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Chaos Complicated by Error,
This review is from: 102 Minutes: The Untold Story of the Fight to Survive Inside the Twin Towers (Hardcover)
Everyone is familiar with the pictures of the World Trade Center from 11 September 2001. The views from the outside as the planes strike the towers, and then the collapse of one and then the other, with dust and chaos everywhere, possess a grim fascination that even repeated viewings do not dim. But what was going on inside? There were thousands of people already at work in the buildings in that morning. Many had gone through the attack on the basement of the towers eight years before (and sadly may have had false confidence in the buildings' structural integrity because of that first attack). We can imagine what some of them must have gone through, but how can we know? While many of those in the towers that day will never be able to tell their stories, even some of those who perished were able to get through on computers, radios, and cell phones. The interactions of firemen, policemen, and heroic victims did leave electronically recorded trails and memories that can be examined. Two reporters, Jim Dwyer and Kevin Flynn, have undertaken to reveal the hidden, human aspects of the disaster in _102 Minutes: The Untold Story of the Fight to Survive Inside the Twin Towers_ (Times Books). Everyone knows how it all turned out, but this is a superbly suspenseful account, mostly of ordinary humans confronting an extraordinary disaster, combined with an analysis of sad error and inefficiency. It could have been worse, certainly, but it could have gone far better.
The fate of the buildings is repeatedly tied to their initial design; the authors explain that the most important actions taken in a skyscraper disaster are those that were laid out in the blueprints. Because engineering of the time was thought to be so much better than in previous skyscrapers, the rules about stairways had been relaxed; there were fewer of them, and they were clustered within the building so that if one got physically damaged, the others were close enough to suffer the same damage. The authors never confuse the real cause of the disaster, the suicidal hijackers and their masters, with mistakes that led to a worsening of the disaster, but for many of the dead, they write, "Their fate was sealed nearly four decades earlier," when the buildings were designed to give maximum rental space often at the cost of safety space. The stories of the individuals who worked in the towers, or happened to be visiting that day, are uppermost throughout the book, however. After the north tower was hit, those in the south tower were rightly concerned that they were at risk, but were reassured that the building was secure. Stanley Praimnath, for instance, went back up to his job at a Japanese bank on the 81st floor of the south tower once a guard told him the building was secure and under no danger. He was on the phone, assuring a colleague in Chicago that he was fine, when he looked out to see an airplane headed toward his window. The caller in Chicago watched the TV in horror, as Praimnath dived under his desk screaming as his ceiling collapsed. There are so many stories here, and so many characters, that it is often confusing to keep them all straight, but in recounting such extraordinary chaos, the confusion is nothing but realistic.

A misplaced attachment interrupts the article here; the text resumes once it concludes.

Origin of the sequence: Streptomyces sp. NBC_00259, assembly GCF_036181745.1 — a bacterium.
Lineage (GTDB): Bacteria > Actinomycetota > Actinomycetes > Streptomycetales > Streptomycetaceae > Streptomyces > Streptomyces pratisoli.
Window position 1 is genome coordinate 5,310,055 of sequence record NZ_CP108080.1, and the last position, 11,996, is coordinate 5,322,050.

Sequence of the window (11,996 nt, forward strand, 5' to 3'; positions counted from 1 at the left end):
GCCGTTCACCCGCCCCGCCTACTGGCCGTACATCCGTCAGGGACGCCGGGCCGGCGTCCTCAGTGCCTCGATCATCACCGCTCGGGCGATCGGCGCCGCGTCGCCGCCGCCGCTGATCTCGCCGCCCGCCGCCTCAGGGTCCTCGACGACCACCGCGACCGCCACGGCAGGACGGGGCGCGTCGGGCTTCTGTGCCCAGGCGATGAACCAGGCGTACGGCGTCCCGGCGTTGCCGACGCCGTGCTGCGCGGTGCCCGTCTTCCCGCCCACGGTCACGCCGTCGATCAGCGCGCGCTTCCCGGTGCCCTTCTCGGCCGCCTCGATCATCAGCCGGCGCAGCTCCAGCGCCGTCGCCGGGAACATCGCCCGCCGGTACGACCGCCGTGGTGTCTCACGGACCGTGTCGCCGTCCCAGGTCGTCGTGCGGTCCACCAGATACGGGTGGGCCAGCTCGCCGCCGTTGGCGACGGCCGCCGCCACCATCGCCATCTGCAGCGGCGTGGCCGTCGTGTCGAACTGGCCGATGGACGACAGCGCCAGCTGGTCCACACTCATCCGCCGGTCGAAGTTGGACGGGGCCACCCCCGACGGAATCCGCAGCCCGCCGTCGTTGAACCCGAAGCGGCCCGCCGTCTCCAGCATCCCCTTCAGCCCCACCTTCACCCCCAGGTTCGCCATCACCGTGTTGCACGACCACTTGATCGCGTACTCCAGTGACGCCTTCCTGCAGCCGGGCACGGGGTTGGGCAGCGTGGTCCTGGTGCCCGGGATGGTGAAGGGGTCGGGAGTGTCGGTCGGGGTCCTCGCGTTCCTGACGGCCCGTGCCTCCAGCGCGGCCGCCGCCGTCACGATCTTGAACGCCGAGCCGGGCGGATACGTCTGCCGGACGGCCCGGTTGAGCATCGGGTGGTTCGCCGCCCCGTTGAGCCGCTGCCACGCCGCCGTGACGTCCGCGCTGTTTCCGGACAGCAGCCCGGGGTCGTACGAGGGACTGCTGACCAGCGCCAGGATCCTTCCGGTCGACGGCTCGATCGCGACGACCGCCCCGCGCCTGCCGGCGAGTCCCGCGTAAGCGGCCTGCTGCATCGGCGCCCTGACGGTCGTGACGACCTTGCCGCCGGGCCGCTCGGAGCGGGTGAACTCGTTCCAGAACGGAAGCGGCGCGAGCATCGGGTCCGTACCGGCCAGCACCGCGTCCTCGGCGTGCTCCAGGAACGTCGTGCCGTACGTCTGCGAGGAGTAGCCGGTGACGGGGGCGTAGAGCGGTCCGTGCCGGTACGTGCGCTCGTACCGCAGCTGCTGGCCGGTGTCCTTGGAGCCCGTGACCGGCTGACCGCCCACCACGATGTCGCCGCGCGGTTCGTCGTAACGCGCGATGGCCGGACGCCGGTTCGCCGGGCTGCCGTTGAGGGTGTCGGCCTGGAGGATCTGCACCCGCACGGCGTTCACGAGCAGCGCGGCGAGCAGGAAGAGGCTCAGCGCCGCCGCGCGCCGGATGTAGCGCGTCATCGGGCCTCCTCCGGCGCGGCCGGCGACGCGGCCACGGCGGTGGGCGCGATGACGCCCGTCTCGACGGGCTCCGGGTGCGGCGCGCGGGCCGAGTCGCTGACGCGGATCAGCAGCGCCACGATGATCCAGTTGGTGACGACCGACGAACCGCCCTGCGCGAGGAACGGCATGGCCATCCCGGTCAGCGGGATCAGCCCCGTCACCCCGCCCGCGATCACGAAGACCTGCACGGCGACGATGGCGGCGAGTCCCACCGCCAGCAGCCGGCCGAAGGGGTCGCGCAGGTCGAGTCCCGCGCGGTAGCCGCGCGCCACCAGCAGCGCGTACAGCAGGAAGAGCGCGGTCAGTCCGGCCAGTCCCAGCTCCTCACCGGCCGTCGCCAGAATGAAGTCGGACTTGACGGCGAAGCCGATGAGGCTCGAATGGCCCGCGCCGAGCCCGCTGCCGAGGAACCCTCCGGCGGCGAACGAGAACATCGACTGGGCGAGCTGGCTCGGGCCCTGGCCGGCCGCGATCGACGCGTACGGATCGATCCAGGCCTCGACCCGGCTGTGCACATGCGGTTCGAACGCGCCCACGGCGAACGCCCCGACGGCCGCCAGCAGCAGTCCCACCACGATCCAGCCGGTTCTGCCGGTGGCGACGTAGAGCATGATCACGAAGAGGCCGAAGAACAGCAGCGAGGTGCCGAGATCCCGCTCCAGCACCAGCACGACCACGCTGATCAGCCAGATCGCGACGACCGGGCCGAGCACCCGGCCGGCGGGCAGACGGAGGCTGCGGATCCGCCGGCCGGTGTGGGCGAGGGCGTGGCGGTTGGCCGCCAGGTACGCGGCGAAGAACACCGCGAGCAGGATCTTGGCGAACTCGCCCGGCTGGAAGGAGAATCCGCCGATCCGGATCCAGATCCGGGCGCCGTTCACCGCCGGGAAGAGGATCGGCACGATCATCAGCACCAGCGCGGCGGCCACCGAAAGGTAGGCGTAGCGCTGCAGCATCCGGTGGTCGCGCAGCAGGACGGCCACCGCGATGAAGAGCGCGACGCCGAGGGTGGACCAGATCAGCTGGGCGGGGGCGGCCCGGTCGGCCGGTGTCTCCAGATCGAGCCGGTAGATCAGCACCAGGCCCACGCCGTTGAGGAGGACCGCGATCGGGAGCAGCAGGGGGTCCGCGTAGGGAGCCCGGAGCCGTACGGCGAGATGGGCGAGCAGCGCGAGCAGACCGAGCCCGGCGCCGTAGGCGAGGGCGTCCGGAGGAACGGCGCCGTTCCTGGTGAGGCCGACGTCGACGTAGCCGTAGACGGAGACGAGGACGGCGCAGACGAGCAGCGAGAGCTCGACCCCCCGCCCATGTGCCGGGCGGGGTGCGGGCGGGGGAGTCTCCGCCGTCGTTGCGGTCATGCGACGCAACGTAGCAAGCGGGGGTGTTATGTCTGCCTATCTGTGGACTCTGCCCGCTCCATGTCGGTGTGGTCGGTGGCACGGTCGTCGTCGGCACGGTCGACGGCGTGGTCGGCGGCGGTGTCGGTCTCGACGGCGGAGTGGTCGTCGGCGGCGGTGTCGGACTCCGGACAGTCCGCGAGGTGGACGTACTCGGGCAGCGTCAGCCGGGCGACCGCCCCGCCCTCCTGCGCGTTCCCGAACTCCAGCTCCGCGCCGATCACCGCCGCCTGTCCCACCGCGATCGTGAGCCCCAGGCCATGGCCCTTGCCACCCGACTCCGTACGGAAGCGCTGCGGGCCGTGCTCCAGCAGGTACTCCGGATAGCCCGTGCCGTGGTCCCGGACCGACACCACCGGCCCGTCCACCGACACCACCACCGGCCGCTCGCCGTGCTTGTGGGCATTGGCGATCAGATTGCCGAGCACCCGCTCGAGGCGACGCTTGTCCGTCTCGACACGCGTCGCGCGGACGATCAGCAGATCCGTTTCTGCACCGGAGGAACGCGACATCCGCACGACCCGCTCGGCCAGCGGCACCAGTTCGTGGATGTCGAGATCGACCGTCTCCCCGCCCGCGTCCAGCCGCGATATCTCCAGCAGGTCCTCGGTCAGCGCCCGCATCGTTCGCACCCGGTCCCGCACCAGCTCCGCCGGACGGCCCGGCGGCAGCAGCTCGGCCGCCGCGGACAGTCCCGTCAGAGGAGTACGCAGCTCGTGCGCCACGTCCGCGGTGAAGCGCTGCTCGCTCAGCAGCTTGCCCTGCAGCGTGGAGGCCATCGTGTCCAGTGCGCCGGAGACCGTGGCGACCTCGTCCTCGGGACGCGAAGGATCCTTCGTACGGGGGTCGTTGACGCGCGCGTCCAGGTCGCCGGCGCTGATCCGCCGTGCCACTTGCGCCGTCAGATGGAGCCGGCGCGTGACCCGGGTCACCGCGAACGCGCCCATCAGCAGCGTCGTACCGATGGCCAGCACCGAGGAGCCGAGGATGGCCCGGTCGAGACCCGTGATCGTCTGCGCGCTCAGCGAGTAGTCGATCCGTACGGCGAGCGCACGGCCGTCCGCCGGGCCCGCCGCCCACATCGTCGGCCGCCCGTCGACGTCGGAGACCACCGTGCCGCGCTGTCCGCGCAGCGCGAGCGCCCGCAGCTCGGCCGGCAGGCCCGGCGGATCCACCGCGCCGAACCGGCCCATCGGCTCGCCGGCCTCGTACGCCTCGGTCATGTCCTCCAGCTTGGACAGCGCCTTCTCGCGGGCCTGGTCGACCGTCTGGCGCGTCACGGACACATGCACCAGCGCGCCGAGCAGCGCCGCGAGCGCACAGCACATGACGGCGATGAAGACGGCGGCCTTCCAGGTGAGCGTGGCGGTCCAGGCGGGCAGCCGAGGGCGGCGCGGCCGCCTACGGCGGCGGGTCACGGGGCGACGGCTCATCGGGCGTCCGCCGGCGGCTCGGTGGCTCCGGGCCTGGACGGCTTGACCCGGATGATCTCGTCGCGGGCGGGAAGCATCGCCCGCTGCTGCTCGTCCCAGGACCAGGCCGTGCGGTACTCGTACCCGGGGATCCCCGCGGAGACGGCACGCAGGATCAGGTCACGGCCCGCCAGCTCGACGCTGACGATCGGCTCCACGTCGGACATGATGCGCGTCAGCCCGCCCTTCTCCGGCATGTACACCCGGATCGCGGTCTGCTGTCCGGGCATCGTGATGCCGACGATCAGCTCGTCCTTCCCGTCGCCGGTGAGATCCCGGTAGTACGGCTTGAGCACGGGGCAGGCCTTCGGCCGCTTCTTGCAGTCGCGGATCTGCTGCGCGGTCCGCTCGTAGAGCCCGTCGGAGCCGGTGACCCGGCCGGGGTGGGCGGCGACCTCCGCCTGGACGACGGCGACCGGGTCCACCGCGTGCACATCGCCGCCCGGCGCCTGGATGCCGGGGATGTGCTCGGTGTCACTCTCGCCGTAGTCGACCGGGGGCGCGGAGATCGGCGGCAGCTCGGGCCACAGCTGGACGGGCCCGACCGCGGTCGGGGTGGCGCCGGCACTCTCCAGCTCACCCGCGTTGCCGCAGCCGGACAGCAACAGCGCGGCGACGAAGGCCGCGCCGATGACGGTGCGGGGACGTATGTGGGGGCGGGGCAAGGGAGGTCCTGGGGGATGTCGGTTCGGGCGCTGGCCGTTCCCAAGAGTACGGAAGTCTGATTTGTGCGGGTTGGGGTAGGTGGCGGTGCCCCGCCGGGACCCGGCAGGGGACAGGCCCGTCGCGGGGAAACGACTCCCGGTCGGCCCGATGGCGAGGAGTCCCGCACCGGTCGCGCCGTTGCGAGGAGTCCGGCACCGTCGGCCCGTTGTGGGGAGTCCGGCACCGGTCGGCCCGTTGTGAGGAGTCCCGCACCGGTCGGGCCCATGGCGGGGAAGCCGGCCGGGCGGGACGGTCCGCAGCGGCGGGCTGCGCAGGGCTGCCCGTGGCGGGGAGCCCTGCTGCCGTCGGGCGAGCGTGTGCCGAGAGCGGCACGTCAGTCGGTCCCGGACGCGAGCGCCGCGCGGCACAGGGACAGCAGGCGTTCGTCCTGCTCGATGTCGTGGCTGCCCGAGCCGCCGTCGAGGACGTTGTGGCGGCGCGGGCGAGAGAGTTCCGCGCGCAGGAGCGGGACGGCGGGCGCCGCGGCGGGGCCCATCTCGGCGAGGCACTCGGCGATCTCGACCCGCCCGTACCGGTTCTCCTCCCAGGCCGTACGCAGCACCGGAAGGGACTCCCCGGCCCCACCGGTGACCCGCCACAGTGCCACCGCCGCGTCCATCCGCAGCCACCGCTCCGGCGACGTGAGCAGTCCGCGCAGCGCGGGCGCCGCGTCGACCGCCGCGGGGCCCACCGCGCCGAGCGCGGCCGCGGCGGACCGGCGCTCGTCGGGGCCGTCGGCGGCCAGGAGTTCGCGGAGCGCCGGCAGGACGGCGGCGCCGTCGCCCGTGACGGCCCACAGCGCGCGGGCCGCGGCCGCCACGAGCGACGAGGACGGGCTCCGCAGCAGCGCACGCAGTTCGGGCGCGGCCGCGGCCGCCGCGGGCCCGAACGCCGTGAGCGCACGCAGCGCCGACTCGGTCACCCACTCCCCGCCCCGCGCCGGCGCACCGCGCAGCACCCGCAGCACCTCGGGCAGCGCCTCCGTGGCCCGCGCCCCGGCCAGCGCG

There are plenty of stories of heroism here, and it is good that the book concentrates, at least at first, on the tales of ordinary people who showed it. Such stories were not the center of the initial coverage of the event, which concentrated on the stories of the rescuers. Naturally, the firefighters and police had plenty of opportunity to show heroism, too, and this as well is fully documented, but with the sad understanding that many of their sacrifices were not necessary. Dwyer and Flynn give the history of radio communications for firemen and policemen, how new equipment had been available, and how bureaucratic inertia caused the old to continue to be used. There were also significant problems in communication between the police and the firemen, who had often been at odds. (A couple of cops at the scene joked as they worked with a fireman, wondering if this is what it took to get cops and firemen working together.) The authors frequently compare this disaster with that of the _Titanic_. A few months after the ship went down, George Bernard Shaw commented that the disaster had led to "an explosion of outrageous romantic lying." In hearings after the event, Mayor Giuliani spoke with pride of the heroic firefighters in the remaining north tower who stayed at their posts, rescuing others even though the order had been given to leave. The truth is that communications were so badly confused that many of them never heard the order and did not even know that the south tower had fallen and that theirs was expected to do so, too. Many were taking rest breaks (certainly needed after climbing floor after floor with sixty pounds of equipment) because almost everyone below the strike zone had left the building. No amount of good planning would have completely overcome the chaos those two planes caused, but the bad planning revealed here made it worse. There are lessons here for those who will heed them, but _102 Minutes_ deserves to be read especially for its exciting stories of heroism and sacrifice by ordinary people.